Congressional Republicans, a pesticide maker and foreign trading partners are joining U.S. farmers in asking the Environmental Protection Agency to rescind its pending ban of chlorpyrifos.
Meanwhile, labor, environmental and anti-pesticide groups are pressing the EPA to follow through and prohibit chlorpyrifos residue on food on Feb. 28.
In a letter to EPA Administrator Michael Regan, Republican members of the House and Senate agriculture committees said the ban on the widely used pesticide will cause problems for growers.
"The significance of the supply chain problems and impacts to the producers and rural communities cannot be overstated," according to the lawmakers.
Efforts to obtain comment from the EPA were unsuccessful.
The EPA announced in August it was banning chlorpyrifos, except for non-crop uses such as killing bugs on golf courses or ticks on cattle. At the time, Regan said the ban was overdue and will protect children and farmworkers from a potentially dangerous pesticide.
The ban came 14 years after the Natural Resources Defense Council and Pesticide Action Network North America petitioned the EPA. The Obama EPA tentatively supported a ban, but punted the final decision to the next administration.
The Trump EPA proposed limiting chlorpyrifos to 11 crops in select states. The Biden EPA, pushed to make a decision by the 9th U.S. Circuit Court of Appeals, opted for a total ban.
The EPA, however, faces objections and formal requests for stays that could lead to lawsuits.
Gharda Chemicals International has asked the EPA to postpone the ban "until judicial review in the courts is exhausted."
Gharda identifies itself as the primary supplier of chlorpyrifos products in the U.S., sold under the brand name Pilot. The company increased chlorpyrifos production at its India plant after Corteva announced in 2020 it would stop making the chemical, according to filings with the EPA.
Gharda said it was negotiating with EPA to modify the pesticide's registered uses when the agency announced the ban, potentially damaging the company's finances and reputation.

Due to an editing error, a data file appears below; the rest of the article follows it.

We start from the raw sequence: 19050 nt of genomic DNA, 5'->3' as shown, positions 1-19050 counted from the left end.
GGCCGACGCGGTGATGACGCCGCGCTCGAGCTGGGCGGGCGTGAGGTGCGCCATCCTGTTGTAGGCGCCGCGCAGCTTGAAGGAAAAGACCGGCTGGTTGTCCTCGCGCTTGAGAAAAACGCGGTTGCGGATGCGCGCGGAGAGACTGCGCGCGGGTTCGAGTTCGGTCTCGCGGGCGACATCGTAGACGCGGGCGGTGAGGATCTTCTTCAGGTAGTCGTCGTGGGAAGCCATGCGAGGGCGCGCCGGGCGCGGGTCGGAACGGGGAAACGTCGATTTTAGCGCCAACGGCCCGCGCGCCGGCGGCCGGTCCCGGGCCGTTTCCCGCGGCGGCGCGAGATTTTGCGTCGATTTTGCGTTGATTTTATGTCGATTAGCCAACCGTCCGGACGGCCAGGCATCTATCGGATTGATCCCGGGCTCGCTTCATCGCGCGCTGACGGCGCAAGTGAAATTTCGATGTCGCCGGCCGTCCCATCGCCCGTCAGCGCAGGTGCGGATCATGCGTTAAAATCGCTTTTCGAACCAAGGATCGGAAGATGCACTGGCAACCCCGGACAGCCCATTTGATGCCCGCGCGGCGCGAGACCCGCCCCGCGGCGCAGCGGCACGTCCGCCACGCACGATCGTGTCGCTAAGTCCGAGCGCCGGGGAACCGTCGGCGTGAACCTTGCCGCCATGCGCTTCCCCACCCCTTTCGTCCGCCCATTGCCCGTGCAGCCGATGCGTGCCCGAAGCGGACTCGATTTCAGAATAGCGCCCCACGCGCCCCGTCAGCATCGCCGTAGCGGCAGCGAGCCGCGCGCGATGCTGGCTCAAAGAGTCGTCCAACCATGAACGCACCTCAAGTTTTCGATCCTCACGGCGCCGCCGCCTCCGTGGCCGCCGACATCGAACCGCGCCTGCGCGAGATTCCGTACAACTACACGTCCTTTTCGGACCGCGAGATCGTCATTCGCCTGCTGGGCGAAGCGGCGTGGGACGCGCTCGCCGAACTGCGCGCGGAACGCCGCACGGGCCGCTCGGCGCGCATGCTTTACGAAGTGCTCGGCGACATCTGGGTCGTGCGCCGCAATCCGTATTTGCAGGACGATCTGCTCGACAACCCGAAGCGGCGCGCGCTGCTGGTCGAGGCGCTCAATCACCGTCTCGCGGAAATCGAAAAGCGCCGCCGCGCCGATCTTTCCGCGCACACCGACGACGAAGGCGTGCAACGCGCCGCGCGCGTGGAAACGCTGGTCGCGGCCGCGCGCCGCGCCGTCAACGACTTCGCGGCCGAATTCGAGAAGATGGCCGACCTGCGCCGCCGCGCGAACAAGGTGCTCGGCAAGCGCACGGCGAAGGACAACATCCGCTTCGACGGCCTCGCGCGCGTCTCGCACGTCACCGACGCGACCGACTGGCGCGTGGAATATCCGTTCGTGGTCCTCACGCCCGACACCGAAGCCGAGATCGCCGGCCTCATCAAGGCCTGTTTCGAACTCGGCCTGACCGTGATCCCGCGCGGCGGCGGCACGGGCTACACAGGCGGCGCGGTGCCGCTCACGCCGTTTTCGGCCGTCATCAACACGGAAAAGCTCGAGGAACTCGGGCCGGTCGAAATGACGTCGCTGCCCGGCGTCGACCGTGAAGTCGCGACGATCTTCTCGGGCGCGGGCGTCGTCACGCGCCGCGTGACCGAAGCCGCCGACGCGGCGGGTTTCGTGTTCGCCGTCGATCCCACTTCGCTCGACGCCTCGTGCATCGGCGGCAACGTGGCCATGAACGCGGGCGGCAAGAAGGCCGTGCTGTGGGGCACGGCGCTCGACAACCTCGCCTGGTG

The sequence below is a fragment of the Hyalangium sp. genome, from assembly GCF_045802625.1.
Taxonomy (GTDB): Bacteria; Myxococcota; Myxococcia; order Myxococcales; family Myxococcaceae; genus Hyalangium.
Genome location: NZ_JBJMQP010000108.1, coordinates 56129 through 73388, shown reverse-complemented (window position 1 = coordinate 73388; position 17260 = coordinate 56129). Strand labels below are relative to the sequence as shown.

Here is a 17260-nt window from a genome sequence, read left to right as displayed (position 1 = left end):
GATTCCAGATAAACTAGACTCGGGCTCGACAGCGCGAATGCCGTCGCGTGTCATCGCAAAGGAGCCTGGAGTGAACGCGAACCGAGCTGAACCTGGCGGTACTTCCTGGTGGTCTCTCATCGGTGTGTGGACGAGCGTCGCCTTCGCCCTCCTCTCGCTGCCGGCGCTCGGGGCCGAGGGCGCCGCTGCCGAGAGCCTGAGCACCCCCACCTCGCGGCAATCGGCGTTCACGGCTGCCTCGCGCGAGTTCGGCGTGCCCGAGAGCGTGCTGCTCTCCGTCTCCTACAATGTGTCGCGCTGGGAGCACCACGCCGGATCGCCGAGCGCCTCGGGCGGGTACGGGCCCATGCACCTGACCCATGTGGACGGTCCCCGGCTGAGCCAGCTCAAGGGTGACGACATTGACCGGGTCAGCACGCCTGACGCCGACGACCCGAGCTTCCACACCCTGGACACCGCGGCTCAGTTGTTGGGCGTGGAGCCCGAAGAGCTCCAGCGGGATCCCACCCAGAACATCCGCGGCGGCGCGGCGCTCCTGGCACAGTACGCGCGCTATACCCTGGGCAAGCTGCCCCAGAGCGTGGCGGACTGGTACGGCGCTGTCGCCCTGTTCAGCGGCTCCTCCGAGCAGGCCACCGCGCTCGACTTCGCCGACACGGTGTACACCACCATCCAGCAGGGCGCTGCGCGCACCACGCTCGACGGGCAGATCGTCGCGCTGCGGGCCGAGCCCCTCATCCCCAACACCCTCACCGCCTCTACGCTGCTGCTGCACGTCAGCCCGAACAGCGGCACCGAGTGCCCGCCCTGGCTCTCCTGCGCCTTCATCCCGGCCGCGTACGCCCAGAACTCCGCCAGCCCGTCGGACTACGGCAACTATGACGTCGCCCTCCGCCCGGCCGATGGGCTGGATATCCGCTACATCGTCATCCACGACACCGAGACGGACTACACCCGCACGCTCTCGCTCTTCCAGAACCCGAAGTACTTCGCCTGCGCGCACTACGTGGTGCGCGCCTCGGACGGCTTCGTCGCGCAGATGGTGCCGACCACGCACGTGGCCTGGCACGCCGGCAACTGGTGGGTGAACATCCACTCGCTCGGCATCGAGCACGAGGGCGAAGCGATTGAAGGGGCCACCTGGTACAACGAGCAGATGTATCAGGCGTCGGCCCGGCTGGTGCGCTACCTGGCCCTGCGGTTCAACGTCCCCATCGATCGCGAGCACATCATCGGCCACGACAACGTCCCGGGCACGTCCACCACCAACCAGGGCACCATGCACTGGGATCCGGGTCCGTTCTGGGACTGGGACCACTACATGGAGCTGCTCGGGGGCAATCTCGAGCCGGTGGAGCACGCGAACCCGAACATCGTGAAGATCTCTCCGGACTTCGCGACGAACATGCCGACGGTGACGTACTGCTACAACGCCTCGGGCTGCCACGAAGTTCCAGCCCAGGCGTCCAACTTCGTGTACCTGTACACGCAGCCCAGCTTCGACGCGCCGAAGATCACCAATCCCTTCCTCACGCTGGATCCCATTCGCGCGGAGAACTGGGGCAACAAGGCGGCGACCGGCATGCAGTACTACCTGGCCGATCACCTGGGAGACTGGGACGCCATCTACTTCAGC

The ban on chlorpyrifos residue would apply to imported food. It would be a stricter standard than that adopted by the United Nations and World Health Organization.
Colombia's coffee and bananas exports to the U.S. would be jeopardized, according to the Colombia Ministry of Trade, Industry and Tourism.
Colombian farmers have no competitive substitute for controlling the coffee berry borer or banana black weevils, according to the ministry.
Colombia's per capita income is less than one-tenth of U.S. incomes, according to the World Bank. Hundreds of thousands of families cultivate coffee and bananas and losing the U.S. market will have social harm, according to the Colombian ministry. "This is a consequence of the proposed ban on chlorpyrifos."
Ecuadorian officials told the EPA that farmers in the South American country use chlorpyrifos on crops such as mangoes and papayas.
Pests are a constantly changing problem, due largely to climate change, and losing chlorpyrifos would hurt pest control, according Ecuadorian officials.
The International Pepper Community — made up of India, Indonesia, Malaysia, Sir Lanka and Vietnam — said it had the "deepest concern" that the ban will disrupt trade with the U.S.
Earthjustice, an environmental law firm that represents a coalition that filed the lawsuit that eventually moved EPA to ban chlorpyrifos, said allowing food uses for chlorpyrifos would defy the law and science.